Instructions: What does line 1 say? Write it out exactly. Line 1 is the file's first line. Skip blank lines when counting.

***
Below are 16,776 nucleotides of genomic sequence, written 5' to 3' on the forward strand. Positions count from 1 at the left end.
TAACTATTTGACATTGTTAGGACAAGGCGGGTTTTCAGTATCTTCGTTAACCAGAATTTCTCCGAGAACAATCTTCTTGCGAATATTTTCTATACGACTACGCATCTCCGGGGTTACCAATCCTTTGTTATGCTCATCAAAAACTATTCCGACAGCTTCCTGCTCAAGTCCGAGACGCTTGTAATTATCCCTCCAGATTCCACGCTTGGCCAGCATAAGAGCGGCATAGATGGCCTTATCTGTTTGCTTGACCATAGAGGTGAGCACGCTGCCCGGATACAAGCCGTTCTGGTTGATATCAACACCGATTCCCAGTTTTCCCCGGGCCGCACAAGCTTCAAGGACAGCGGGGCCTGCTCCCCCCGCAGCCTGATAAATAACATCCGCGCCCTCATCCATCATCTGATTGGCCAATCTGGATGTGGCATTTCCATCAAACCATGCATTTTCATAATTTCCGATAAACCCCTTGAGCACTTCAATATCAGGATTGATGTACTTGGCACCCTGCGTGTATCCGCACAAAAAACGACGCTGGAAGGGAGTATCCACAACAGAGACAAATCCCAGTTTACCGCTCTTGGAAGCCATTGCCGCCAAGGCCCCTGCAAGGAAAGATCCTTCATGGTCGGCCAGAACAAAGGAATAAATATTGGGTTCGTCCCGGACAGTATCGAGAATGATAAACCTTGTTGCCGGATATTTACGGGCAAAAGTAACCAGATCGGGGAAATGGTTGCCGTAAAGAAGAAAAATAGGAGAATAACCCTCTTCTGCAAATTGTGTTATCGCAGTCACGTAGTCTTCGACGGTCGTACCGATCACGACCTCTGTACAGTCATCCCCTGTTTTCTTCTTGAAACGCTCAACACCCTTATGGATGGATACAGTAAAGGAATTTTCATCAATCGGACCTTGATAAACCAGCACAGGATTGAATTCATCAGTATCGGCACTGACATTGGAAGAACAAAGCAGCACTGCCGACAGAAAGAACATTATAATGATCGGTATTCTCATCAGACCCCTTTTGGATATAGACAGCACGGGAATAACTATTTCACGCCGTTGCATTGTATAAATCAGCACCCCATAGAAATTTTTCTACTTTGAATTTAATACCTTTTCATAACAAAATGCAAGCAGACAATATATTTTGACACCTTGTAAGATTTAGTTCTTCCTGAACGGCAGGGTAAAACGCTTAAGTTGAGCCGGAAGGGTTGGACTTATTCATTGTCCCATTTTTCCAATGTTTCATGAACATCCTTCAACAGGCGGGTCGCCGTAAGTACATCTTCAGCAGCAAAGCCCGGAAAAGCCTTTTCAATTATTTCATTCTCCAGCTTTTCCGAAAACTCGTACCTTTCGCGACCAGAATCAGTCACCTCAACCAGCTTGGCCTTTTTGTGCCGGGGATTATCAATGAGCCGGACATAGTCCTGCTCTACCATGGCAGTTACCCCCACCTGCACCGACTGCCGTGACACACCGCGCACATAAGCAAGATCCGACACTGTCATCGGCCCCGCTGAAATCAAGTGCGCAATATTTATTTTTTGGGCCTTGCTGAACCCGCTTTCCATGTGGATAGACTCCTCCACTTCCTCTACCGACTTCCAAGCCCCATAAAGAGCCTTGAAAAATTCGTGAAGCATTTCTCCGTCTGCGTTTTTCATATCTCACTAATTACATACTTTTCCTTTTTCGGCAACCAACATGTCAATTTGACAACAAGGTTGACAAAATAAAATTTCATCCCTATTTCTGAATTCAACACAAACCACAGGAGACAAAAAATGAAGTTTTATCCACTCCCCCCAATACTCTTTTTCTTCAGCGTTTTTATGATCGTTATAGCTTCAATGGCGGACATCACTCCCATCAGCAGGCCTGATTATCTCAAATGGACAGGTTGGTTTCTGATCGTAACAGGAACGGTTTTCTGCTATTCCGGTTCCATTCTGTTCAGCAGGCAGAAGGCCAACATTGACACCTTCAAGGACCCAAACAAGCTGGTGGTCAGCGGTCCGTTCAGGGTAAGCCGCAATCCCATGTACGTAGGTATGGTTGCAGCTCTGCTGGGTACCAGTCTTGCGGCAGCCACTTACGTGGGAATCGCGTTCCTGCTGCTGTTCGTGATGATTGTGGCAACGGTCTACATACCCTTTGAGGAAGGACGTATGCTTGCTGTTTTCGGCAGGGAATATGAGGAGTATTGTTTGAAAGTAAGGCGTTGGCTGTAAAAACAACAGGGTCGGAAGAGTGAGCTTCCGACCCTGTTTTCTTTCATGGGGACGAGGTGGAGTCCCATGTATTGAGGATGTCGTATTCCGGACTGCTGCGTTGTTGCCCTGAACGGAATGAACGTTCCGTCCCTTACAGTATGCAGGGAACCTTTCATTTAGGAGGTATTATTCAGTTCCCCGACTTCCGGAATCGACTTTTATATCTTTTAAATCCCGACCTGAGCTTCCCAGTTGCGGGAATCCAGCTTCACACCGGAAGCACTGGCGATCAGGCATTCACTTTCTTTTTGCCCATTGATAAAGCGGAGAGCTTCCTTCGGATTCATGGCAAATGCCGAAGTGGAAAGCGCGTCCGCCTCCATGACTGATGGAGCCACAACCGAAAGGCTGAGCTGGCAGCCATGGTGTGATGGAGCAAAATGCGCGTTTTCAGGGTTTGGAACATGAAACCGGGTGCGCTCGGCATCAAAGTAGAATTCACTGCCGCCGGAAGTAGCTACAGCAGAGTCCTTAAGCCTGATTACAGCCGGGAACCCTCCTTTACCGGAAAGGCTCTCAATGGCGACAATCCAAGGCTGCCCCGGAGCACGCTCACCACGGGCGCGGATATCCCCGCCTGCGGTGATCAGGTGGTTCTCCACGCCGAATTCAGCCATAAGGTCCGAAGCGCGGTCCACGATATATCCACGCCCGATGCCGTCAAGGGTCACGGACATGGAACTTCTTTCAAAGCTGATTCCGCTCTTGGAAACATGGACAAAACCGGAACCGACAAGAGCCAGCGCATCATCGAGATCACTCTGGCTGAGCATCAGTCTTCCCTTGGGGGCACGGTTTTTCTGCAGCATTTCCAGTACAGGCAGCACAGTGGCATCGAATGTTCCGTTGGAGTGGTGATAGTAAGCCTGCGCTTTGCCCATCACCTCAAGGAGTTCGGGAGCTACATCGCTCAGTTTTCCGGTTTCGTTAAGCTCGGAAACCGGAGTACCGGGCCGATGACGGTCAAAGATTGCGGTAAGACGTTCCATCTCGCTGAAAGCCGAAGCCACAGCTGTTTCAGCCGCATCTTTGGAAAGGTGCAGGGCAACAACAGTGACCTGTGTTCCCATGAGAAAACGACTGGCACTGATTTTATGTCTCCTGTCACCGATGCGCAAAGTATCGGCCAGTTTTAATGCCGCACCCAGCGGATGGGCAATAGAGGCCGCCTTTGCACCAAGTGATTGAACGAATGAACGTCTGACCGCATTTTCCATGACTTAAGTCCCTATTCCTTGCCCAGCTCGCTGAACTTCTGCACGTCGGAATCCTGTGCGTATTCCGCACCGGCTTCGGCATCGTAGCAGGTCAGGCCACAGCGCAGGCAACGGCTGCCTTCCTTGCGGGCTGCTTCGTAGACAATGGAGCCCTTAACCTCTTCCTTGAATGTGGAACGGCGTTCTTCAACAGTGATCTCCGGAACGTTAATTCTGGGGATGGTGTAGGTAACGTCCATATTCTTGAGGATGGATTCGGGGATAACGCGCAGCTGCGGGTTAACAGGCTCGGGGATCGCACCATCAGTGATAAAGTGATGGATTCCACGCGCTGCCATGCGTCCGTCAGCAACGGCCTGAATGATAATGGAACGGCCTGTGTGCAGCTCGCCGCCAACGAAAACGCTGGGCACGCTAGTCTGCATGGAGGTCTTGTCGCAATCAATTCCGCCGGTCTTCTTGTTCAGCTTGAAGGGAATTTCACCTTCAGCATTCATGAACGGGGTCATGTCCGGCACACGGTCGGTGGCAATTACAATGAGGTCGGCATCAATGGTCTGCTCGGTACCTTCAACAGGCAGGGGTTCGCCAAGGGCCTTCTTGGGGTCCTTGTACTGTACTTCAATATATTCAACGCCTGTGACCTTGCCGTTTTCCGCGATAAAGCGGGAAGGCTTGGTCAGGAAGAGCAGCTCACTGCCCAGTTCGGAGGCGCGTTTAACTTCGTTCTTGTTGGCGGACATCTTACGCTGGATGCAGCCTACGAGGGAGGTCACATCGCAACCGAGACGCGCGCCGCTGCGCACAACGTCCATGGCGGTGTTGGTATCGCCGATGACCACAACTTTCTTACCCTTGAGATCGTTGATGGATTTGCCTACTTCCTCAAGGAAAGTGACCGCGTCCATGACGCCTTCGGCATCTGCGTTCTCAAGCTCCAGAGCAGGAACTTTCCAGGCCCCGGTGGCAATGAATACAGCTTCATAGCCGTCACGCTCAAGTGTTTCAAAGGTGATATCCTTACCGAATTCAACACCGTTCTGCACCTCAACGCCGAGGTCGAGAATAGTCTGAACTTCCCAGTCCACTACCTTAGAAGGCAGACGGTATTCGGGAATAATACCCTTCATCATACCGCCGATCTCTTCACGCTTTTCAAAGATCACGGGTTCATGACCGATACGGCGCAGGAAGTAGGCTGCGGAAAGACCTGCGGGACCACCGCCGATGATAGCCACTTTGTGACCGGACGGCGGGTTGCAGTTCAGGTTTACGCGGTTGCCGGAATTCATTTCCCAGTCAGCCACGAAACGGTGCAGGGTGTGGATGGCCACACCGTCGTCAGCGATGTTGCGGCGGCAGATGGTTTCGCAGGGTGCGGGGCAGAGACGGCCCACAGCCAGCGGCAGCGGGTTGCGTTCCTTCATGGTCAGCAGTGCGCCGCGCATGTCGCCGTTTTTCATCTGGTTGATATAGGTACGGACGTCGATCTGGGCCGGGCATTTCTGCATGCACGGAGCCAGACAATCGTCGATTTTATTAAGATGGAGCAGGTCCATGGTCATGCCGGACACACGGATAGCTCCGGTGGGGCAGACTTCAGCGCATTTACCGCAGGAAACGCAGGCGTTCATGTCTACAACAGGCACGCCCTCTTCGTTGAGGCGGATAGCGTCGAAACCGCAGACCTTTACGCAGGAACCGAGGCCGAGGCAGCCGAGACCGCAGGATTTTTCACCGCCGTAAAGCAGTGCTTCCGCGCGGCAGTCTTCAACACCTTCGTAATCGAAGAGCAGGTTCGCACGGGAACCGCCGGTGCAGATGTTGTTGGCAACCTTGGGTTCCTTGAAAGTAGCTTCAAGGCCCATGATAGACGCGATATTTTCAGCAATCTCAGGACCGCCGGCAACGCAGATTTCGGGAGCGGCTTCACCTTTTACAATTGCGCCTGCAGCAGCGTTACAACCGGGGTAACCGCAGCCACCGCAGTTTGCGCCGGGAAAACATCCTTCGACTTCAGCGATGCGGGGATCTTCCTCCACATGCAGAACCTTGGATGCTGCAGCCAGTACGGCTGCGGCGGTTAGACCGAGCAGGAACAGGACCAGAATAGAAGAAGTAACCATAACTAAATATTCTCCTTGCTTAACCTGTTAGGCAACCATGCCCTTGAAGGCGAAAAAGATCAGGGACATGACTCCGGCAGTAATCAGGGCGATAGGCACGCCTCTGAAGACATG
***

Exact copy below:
Below are 16,776 nucleotides of genomic sequence, written 5' to 3' on the forward strand. Positions count from 1 at the left end.